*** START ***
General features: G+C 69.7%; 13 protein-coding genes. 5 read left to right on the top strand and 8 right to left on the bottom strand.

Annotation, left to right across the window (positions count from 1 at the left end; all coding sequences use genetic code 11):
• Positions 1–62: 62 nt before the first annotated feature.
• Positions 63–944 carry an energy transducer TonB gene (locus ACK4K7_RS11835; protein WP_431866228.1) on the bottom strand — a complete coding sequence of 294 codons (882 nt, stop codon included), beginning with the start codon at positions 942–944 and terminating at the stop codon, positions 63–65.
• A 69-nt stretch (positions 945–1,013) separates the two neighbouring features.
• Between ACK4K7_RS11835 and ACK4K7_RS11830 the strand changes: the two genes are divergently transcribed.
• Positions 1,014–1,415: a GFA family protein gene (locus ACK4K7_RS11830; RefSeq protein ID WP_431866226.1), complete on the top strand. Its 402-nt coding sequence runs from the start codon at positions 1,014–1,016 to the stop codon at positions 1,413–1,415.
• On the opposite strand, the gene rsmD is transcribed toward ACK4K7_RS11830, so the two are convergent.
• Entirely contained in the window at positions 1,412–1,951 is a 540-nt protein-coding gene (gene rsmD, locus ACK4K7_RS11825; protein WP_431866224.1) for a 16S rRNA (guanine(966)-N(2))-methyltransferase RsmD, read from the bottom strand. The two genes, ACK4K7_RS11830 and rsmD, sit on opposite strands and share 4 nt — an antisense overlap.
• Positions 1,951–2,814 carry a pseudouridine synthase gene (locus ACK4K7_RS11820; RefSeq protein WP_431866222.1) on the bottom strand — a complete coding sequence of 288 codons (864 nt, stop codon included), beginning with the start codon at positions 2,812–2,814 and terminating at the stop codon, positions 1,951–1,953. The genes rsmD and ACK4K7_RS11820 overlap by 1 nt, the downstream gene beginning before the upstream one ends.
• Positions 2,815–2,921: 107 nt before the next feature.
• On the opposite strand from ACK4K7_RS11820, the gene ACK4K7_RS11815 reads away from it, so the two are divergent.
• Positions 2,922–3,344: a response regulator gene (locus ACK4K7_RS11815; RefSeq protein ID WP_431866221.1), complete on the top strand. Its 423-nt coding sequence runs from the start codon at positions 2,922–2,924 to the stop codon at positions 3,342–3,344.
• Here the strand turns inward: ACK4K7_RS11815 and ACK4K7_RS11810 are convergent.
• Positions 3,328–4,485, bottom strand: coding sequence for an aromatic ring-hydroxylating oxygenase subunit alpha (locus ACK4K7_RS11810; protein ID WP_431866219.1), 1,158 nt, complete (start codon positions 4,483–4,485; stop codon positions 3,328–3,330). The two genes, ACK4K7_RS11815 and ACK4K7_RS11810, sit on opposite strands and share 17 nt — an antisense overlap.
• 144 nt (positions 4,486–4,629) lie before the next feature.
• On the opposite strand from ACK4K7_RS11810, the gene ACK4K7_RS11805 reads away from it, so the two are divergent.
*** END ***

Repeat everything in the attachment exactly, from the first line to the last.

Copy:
General features: G+C 69.7%; 13 protein-coding genes. 5 read left to right on the top strand and 8 right to left on the bottom strand.

Annotation, left to right across the window (positions count from 1 at the left end; all coding sequences use genetic code 11):
• Positions 1–62: 62 nt before the first annotated feature.
• Positions 63–944 carry an energy transducer TonB gene (locus ACK4K7_RS11835; protein WP_431866228.1) on the bottom strand — a complete coding sequence of 294 codons (882 nt, stop codon included), beginning with the start codon at positions 942–944 and terminating at the stop codon, positions 63–65.
• A 69-nt stretch (positions 945–1,013) separates the two neighbouring features.
• Between ACK4K7_RS11835 and ACK4K7_RS11830 the strand changes: the two genes are divergently transcribed.
• Positions 1,014–1,415: a GFA family protein gene (locus ACK4K7_RS11830; RefSeq protein ID WP_431866226.1), complete on the top strand. Its 402-nt coding sequence runs from the start codon at positions 1,014–1,016 to the stop codon at positions 1,413–1,415.
• On the opposite strand, the gene rsmD is transcribed toward ACK4K7_RS11830, so the two are convergent.
• Entirely contained in the window at positions 1,412–1,951 is a 540-nt protein-coding gene (gene rsmD, locus ACK4K7_RS11825; protein WP_431866224.1) for a 16S rRNA (guanine(966)-N(2))-methyltransferase RsmD, read from the bottom strand. The two genes, ACK4K7_RS11830 and rsmD, sit on opposite strands and share 4 nt — an antisense overlap.
• Positions 1,951–2,814 carry a pseudouridine synthase gene (locus ACK4K7_RS11820; RefSeq protein WP_431866222.1) on the bottom strand — a complete coding sequence of 288 codons (864 nt, stop codon included), beginning with the start codon at positions 2,812–2,814 and terminating at the stop codon, positions 1,951–1,953. The genes rsmD and ACK4K7_RS11820 overlap by 1 nt, the downstream gene beginning before the upstream one ends.
• Positions 2,815–2,921: 107 nt before the next feature.
• On the opposite strand from ACK4K7_RS11820, the gene ACK4K7_RS11815 reads away from it, so the two are divergent.
• Positions 2,922–3,344: a response regulator gene (locus ACK4K7_RS11815; RefSeq protein ID WP_431866221.1), complete on the top strand. Its 423-nt coding sequence runs from the start codon at positions 2,922–2,924 to the stop codon at positions 3,342–3,344.
• Here the strand turns inward: ACK4K7_RS11815 and ACK4K7_RS11810 are convergent.
• Positions 3,328–4,485, bottom strand: coding sequence for an aromatic ring-hydroxylating oxygenase subunit alpha (locus ACK4K7_RS11810; protein ID WP_431866219.1), 1,158 nt, complete (start codon positions 4,483–4,485; stop codon positions 3,328–3,330). The two genes, ACK4K7_RS11815 and ACK4K7_RS11810, sit on opposite strands and share 17 nt — an antisense overlap.
• 144 nt (positions 4,486–4,629) lie before the next feature.
• On the opposite strand from ACK4K7_RS11810, the gene ACK4K7_RS11805 reads away from it, so the two are divergent.